As both a cat lover and avid birder, it’s difficult for me to reconcile the not-so-peaceful coexistence of birds and cats. In Gilbert, Arizona, at the Riparian Preserve Water Ranch, bird lovers are demanding that a feral colony — whose numbers have exploded as the economy has imploded — be terminated. Don Bloom, caretaker to the colony’s 40 or more cats, feels differently, as described by azcentral.com:
Donald Bloom climbs a little hill in the Riparian Preserve Water Ranch, dragging a cart of food on squeaky wheels. “Sawyer!” he calls out. “Freckles! Ginseng!” As he parks the cart beneath a mesquite tree in the embankment and takes out the food, a dozen cats of all hues and temperaments scamper toward him from the undergrowth.
They could well be his pets, but they are mostly abandoned domestic cats dumped by their owners in the Gilbert preserve.
“People have been releasing animals in the preserve – it’s a major problem,” Bloom said. “The cats are pretty friendly, but the feral cats take a longer time to be domesticated.”
The animals are as much the victims of the economy as their onetime human masters. Foreclosures and job losses are prompting many people to abandon the cats in the preserve, especially with shelters filled to the brim.
They’re also dumping other domesticated creatures, including geese, ducks, roosters, tortoises, rabbits, doves, even goldfish.
It’s a tough situation. Desert Rivers Audubon claims the cats kill an average of two birds per day (this seems extraordinarily high to me) and are destroying the habitat. Bird lovers want the cats removed.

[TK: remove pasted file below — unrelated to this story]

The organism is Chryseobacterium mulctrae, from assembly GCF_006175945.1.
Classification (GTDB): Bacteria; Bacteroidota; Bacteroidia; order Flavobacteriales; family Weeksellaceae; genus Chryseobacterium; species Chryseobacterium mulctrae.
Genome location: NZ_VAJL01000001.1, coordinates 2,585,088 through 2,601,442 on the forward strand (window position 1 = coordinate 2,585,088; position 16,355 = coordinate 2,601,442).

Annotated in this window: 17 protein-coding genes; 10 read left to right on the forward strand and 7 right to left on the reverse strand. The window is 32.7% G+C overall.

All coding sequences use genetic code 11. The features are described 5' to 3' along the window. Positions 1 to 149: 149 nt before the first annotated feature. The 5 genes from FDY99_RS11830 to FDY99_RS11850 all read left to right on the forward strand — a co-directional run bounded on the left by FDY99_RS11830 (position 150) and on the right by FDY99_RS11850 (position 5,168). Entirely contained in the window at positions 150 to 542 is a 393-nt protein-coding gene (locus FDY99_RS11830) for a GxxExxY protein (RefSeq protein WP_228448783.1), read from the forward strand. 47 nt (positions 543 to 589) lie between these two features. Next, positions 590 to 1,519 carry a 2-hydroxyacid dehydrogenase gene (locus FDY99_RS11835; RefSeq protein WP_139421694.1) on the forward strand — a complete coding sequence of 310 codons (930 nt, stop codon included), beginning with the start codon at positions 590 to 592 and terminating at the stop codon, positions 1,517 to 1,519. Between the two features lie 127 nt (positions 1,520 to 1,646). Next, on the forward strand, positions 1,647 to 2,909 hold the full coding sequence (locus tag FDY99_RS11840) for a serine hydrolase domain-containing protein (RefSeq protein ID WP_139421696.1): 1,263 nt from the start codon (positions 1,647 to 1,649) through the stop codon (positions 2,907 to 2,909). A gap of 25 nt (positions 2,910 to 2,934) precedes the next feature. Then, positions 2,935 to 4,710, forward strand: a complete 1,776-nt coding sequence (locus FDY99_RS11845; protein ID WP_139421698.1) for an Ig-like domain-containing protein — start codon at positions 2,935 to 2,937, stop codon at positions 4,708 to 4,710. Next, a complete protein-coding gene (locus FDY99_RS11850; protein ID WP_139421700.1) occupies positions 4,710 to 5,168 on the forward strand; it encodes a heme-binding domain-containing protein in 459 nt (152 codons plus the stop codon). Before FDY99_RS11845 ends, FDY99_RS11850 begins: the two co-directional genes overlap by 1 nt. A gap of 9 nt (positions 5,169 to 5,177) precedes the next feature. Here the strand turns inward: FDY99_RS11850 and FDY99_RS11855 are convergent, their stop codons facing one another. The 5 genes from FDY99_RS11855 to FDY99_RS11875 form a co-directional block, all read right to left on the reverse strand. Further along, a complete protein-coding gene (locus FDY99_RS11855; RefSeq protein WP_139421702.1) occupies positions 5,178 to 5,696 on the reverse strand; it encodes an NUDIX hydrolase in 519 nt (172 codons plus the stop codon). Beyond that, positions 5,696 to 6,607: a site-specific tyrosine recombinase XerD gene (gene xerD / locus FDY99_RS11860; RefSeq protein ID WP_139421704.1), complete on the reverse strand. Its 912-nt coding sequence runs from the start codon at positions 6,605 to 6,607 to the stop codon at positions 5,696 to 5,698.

But removal means almost certain death. The Arizona Humane Society refuses to take the cats. An alternative is to trap and remove them to the county (Maricopa County Animal Care and Control) which will euthanize them or “arrange adoption according to the temperament of the cat.” In a shelter with limited resources, adoption is extremely unlikely.
Meanwhile, Bloom is convinced that his population stabilizing program, recommended by the Maricopa County Board of Supervisors, is the best way to help both the cats and birds.
The daily feeding keeps the territorial cats in one area of the 110-acre preserve, and helps keep them domesticated. Only newborn kittens are feral.
“Cats will stay in and not expend energy if they have food coming to them,” he said.
Funds are low for the group and volunteers are scarce. But Bloom plods on.
“I’m trying to undo the injustice to these animals,” he said. “I’m trying to give them a second chance at life because domesticated animals belong with humans.”
Mr Bloom, thank you for your dedication. We hope bird and cat lovers can reach accord soon.
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